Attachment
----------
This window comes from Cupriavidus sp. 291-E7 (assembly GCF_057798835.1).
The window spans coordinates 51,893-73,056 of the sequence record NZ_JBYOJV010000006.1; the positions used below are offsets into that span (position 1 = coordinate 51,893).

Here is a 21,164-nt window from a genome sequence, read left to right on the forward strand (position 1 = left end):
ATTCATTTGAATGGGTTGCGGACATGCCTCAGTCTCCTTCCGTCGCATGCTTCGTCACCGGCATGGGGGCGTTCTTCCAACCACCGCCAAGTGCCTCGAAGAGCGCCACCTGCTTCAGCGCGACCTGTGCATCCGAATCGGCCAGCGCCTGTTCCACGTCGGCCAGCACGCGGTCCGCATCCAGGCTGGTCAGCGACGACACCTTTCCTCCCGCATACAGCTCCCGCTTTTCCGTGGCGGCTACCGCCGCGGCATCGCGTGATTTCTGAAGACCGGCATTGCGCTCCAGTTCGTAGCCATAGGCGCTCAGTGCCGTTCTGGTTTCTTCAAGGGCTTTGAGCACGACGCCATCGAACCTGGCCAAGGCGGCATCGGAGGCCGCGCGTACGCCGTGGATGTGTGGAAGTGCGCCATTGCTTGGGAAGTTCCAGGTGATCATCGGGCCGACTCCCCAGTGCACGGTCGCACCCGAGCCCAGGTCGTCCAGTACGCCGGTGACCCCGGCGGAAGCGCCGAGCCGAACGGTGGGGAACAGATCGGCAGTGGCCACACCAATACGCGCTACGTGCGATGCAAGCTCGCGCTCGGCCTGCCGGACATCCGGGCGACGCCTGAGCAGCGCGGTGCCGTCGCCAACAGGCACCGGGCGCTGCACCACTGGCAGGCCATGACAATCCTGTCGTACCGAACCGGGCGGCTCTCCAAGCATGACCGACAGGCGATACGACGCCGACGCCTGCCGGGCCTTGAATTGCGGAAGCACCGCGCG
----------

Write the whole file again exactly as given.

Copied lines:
This window comes from Cupriavidus sp. 291-E7 (assembly GCF_057798835.1).
The window spans coordinates 51,893-73,056 of the sequence record NZ_JBYOJV010000006.1; the positions used below are offsets into that span (position 1 = coordinate 51,893).

Here is a 21,164-nt window from a genome sequence, read left to right on the forward strand (position 1 = left end):
ATTCATTTGAATGGGTTGCGGACATGCCTCAGTCTCCTTCCGTCGCATGCTTCGTCACCGGCATGGGGGCGTTCTTCCAACCACCGCCAAGTGCCTCGAAGAGCGCCACCTGCTTCAGCGCGACCTGTGCATCCGAATCGGCCAGCGCCTGTTCCACGTCGGCCAGCACGCGGTCCGCATCCAGGCTGGTCAGCGACGACACCTTTCCTCCCGCATACAGCTCCCGCTTTTCCGTGGCGGCTACCGCCGCGGCATCGCGTGATTTCTGAAGACCGGCATTGCGCTCCAGTTCGTAGCCATAGGCGCTCAGTGCCGTTCTGGTTTCTTCAAGGGCTTTGAGCACGACGCCATCGAACCTGGCCAAGGCGGCATCGGAGGCCGCGCGTACGCCGTGGATGTGTGGAAGTGCGCCATTGCTTGGGAAGTTCCAGGTGATCATCGGGCCGACTCCCCAGTGCACGGTCGCACCCGAGCCCAGGTCGTCCAGTACGCCGGTGACCCCGGCGGAAGCGCCGAGCCGAACGGTGGGGAACAGATCGGCAGTGGCCACACCAATACGCGCTACGTGCGATGCAAGCTCGCGCTCGGCCTGCCGGACATCCGGGCGACGCCTGAGCAGCGCGGTGCCGTCGCCAACAGGCACCGGGCGCTGCACCACTGGCAGGCCATGACAATCCTGTCGTACCGAACCGGGCGGCTCTCCAAGCATGACCGACAGGCGATACGACGCCGACGCCTGCCGGGCCTTGAATTGCGGAAGCACCGCGCG